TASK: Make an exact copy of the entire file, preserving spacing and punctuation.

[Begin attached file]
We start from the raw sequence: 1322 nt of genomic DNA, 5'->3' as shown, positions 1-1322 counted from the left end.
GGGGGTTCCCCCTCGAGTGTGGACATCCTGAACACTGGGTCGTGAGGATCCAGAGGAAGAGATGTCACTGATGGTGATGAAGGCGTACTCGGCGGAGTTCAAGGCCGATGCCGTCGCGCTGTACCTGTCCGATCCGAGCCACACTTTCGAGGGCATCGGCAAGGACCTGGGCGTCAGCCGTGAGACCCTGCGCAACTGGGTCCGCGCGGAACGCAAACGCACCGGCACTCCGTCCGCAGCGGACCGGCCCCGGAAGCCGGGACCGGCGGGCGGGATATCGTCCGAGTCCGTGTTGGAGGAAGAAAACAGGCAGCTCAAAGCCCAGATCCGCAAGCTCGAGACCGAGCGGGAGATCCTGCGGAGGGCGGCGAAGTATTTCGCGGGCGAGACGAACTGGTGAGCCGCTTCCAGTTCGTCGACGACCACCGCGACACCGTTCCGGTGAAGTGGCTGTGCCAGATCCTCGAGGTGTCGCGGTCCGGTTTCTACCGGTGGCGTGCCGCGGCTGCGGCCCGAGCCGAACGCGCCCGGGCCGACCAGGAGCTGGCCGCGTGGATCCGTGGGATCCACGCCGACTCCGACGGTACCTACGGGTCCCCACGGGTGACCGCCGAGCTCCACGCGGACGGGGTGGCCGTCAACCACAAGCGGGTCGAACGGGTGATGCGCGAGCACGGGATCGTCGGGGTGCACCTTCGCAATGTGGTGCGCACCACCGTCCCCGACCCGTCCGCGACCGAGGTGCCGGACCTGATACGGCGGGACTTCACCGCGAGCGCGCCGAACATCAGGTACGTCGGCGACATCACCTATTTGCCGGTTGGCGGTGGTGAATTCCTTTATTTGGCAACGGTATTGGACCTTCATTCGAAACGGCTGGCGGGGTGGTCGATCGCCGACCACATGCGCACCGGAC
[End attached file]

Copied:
We start from the raw sequence: 1322 nt of genomic DNA, 5'->3' as shown, positions 1-1322 counted from the left end.
GGGGGTTCCCCCTCGAGTGTGGACATCCTGAACACTGGGTCGTGAGGATCCAGAGGAAGAGATGTCACTGATGGTGATGAAGGCGTACTCGGCGGAGTTCAAGGCCGATGCCGTCGCGCTGTACCTGTCCGATCCGAGCCACACTTTCGAGGGCATCGGCAAGGACCTGGGCGTCAGCCGTGAGACCCTGCGCAACTGGGTCCGCGCGGAACGCAAACGCACCGGCACTCCGTCCGCAGCGGACCGGCCCCGGAAGCCGGGACCGGCGGGCGGGATATCGTCCGAGTCCGTGTTGGAGGAAGAAAACAGGCAGCTCAAAGCCCAGATCCGCAAGCTCGAGACCGAGCGGGAGATCCTGCGGAGGGCGGCGAAGTATTTCGCGGGCGAGACGAACTGGTGAGCCGCTTCCAGTTCGTCGACGACCACCGCGACACCGTTCCGGTGAAGTGGCTGTGCCAGATCCTCGAGGTGTCGCGGTCCGGTTTCTACCGGTGGCGTGCCGCGGCTGCGGCCCGAGCCGAACGCGCCCGGGCCGACCAGGAGCTGGCCGCGTGGATCCGTGGGATCCACGCCGACTCCGACGGTACCTACGGGTCCCCACGGGTGACCGCCGAGCTCCACGCGGACGGGGTGGCCGTCAACCACAAGCGGGTCGAACGGGTGATGCGCGAGCACGGGATCGTCGGGGTGCACCTTCGCAATGTGGTGCGCACCACCGTCCCCGACCCGTCCGCGACCGAGGTGCCGGACCTGATACGGCGGGACTTCACCGCGAGCGCGCCGAACATCAGGTACGTCGGCGACATCACCTATTTGCCGGTTGGCGGTGGTGAATTCCTTTATTTGGCAACGGTATTGGACCTTCATTCGAAACGGCTGGCGGGGTGGTCGATCGCCGACCACATGCGCACCGGAC